Enough time has elapsed for the major questions that pu raises to have been sorted out. Here are what I see
I pass over the existence of the word 'pu', which doesn't deserve the attention of a comment.
page 7. 'olin' used with an impersonal object ('toki pona', in fact). To be sure, the teachings of the last decade are nowhere mentioned in pu, so this may now be legitimate, but throwing over the 'x li olin e y'/ 'y le pona tawa x' distinction, after all the story of driving it home seems rather callous, unless just careless (or gross hyperbole).
page 25, the example of a transitive sentence lacks a direct object in English.
'kute' meaning both "hear" and "obey" immediaely creates the paradox of 'mi kute e mama mi. taso mi kute ala e ona' (see later similar problem with 'lukin' as "look for" and "see".)
page 34 The description of prepositions is garbled to the point that the complement is not shown as natural and so the complementless cases are not seen as derivative. Not helpful for people wrestling still with 'e'.
page 35. 'toki lon toki pona' given imprimatur (though 'kepeken' is also used later)
page 36 exercise with answer on p 64 uses 'ona' where 'ni' seems called for, but this is hard to say without context and 'ona' is regularly used without a prior noun to pick up. On the other hand, the differences between 'ona' and 'ni'' are never mentioned, let alone discussed.
page 38 'nimi mi li Apu' There is so much wrong with this sentence that I could rant a whole White Knightly page (and have). At best it is better than 'nimi mi li jan Apu', though that is only blatantly false, not generating an infinite spiral paradox. I think the that sentences beginning 'nimi x li...' should simply be banned until people learn a little grammar.
page 41 clarifies the uses of o and does away with the collapse of the vocative and imperative. but in the answer on p 65 to an exercise on page 42, the collapse is used. The o sentence optative is never considered. So the clarification ends us with the same confusion as before.
page 42. The locus classicus of inverted 'pilin pona', now enshrined and inextinguishable by mere reason. No serious attempts to extend it, however.
In passing, there is no discussion of what how one kind of word becomes another, though there are many example (quite a few given as exercises). This may be good heuristic or not, but in either case, some summaries would be handy. even if only at the end.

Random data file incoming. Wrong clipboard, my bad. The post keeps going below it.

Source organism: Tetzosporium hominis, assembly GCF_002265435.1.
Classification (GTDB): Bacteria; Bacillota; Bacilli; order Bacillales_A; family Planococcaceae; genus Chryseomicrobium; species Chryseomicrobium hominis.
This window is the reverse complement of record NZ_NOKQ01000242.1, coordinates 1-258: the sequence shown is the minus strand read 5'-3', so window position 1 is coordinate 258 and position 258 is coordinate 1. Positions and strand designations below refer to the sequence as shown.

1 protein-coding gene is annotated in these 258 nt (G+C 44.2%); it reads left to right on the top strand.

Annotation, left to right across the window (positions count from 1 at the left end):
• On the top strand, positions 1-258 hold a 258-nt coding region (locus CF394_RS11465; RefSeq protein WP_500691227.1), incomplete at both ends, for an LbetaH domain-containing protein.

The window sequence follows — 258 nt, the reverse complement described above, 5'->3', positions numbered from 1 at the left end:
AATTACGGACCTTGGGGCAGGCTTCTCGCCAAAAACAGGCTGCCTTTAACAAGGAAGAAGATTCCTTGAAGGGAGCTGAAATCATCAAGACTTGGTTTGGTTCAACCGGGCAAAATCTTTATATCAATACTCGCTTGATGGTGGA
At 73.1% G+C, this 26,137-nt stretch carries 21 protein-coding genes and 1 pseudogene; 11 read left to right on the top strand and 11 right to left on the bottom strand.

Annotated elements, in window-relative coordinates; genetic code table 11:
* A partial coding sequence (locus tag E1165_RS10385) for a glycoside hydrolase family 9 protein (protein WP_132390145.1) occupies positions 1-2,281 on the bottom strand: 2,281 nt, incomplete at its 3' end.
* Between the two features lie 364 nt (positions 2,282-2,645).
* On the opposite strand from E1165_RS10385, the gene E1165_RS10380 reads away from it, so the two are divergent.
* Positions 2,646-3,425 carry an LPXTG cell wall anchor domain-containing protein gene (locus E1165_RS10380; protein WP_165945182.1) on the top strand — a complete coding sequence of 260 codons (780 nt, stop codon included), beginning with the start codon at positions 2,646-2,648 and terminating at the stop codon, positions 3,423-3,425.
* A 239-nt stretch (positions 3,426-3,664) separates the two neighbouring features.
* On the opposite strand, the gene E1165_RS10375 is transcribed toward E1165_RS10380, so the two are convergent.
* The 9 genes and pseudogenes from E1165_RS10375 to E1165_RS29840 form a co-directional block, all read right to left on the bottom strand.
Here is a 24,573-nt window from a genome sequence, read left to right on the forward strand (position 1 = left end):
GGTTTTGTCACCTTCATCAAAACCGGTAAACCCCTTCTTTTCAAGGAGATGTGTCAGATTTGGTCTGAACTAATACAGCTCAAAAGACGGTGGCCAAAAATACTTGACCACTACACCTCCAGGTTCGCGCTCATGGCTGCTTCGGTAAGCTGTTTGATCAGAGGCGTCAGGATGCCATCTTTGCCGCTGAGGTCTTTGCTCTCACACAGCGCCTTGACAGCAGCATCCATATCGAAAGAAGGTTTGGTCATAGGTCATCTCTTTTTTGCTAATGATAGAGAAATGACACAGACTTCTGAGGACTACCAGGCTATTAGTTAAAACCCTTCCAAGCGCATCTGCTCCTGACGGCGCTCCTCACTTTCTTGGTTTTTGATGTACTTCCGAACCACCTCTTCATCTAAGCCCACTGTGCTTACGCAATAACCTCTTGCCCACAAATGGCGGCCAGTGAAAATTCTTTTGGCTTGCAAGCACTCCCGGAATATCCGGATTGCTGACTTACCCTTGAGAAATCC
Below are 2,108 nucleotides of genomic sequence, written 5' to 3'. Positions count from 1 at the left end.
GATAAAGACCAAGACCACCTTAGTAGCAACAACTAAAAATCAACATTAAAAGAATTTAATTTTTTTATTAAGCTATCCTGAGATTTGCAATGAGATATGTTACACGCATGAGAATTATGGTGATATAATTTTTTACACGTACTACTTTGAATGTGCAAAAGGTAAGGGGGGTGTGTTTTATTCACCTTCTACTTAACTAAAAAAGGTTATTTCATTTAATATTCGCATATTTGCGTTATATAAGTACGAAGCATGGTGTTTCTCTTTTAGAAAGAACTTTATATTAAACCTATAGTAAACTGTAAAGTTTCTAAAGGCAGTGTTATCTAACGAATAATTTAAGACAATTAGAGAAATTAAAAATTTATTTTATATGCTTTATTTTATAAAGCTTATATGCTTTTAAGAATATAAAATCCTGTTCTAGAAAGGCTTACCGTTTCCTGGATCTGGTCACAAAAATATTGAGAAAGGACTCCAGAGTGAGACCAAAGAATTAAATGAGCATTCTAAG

There is no comment about the effect of intervening modifiers on verbs, prepositions or modals, maybe because there simply is none, but it would be nice to be reassured.
pages 46-7 The expanded number system only makes matters worse by introducing new ambiguities and false precision. Either get a decent system or just insist that tpers can't count (or use telephones or find street addresses or...).
there is no mention of the lack of 'pi' with cardinals and ordinals, but at least the examples are consistent in not using it.
page 51-2 'la' is scarcely developed except in connection with 'lon' (only) at the end. The useless commas are all there and in the wrong place. (Why not some useful commas, if we have them at all?)
Nice to see the accurate 'kama lon' instead of the calque 'kama tawa' for "come to"
page 55 'kepeken toki Inli' justified
'anpa' in a new, restricted sense (SLM, I suppose) and so 'noka' in an extended sense (leaving a space unnamed). 'tawa' in the sense of "according to" doesn't seem to fit well (but what does? maybe 'lon').
In general, the adding and dropping of words (which will be largely ignored, I expect) seems not well thought out and mildly annoying, as though getting to exactly 120 words (119 and a joke) were of some significance.
To be sure, pu is 1) how one person, admittedly the creator (and long absentee) uses the languages and 2) is an introductory text from which to build a deeper understanding of what is possible in tp. But, given the space devoted to totally superfluous matter (hieroglyphs, sign language, and the like) one would think a bit more of a boost was in order.